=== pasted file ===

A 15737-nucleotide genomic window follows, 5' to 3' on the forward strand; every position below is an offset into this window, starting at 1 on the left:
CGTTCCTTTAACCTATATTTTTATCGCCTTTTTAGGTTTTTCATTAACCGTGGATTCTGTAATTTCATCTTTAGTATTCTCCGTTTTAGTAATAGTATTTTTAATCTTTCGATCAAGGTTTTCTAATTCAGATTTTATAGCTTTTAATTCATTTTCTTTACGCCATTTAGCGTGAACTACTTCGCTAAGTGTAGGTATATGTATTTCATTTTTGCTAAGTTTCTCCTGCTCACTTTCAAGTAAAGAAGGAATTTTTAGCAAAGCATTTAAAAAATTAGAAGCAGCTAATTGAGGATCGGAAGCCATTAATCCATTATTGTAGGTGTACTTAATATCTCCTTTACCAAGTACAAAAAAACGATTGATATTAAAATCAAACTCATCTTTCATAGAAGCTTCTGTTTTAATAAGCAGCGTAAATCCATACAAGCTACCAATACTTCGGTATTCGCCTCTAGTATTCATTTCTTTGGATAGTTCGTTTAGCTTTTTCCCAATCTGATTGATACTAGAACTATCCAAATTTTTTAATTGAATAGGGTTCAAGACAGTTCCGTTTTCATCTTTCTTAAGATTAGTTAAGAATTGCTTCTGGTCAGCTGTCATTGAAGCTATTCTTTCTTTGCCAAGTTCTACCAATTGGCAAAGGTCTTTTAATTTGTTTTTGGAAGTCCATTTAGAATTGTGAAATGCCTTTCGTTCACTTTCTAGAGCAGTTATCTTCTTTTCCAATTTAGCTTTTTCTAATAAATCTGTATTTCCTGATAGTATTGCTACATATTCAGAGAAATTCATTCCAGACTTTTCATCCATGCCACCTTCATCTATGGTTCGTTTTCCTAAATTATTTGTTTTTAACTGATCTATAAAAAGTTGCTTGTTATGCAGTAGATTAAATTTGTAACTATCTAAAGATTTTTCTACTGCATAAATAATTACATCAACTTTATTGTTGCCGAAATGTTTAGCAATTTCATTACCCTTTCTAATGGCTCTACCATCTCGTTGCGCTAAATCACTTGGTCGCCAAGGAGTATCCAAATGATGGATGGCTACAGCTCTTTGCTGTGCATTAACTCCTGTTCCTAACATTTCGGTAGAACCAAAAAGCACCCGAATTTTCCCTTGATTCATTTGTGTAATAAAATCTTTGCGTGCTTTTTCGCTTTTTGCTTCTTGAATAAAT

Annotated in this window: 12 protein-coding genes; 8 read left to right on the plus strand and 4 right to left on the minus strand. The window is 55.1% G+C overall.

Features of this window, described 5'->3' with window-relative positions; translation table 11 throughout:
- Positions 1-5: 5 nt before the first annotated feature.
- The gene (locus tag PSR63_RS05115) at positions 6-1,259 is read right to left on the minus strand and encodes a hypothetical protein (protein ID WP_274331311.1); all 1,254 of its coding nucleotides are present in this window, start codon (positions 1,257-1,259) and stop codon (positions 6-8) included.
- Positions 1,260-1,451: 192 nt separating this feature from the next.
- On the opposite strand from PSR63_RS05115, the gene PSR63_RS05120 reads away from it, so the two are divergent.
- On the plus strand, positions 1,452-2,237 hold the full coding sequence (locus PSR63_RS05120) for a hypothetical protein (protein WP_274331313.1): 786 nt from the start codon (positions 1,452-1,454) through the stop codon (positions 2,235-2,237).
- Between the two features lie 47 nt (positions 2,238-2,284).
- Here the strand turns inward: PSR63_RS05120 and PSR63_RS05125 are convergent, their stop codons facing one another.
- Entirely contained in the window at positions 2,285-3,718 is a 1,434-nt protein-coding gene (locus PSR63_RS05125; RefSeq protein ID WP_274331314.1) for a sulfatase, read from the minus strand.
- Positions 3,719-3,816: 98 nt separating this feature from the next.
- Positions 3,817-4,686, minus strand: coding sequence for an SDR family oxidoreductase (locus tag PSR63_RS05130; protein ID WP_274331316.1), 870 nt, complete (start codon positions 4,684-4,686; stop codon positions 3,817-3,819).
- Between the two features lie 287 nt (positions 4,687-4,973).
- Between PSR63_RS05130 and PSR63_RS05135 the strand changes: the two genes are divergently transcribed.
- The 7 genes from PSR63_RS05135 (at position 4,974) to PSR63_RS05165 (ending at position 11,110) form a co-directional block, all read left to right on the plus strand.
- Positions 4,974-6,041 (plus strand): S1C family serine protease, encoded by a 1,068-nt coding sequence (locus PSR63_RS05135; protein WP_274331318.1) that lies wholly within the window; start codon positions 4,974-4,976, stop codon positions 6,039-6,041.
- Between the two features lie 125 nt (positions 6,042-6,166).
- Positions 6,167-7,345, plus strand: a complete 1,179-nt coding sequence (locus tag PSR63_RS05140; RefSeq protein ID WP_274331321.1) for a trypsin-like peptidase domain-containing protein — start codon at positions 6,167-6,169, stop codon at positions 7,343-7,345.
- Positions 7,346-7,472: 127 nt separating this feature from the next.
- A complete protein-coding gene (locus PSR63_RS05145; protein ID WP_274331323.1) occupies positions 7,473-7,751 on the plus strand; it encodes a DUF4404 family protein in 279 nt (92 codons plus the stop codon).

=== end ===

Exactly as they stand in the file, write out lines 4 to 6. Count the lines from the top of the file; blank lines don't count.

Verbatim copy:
Features of this window, described 5'->3' with window-relative positions; translation table 11 throughout:
- Positions 1-5: 5 nt before the first annotated feature.
- The gene (locus tag PSR63_RS05115) at positions 6-1,259 is read right to left on the minus strand and encodes a hypothetical protein (protein ID WP_274331311.1); all 1,254 of its coding nucleotides are present in this window, start codon (positions 1,257-1,259) and stop codon (positions 6-8) included.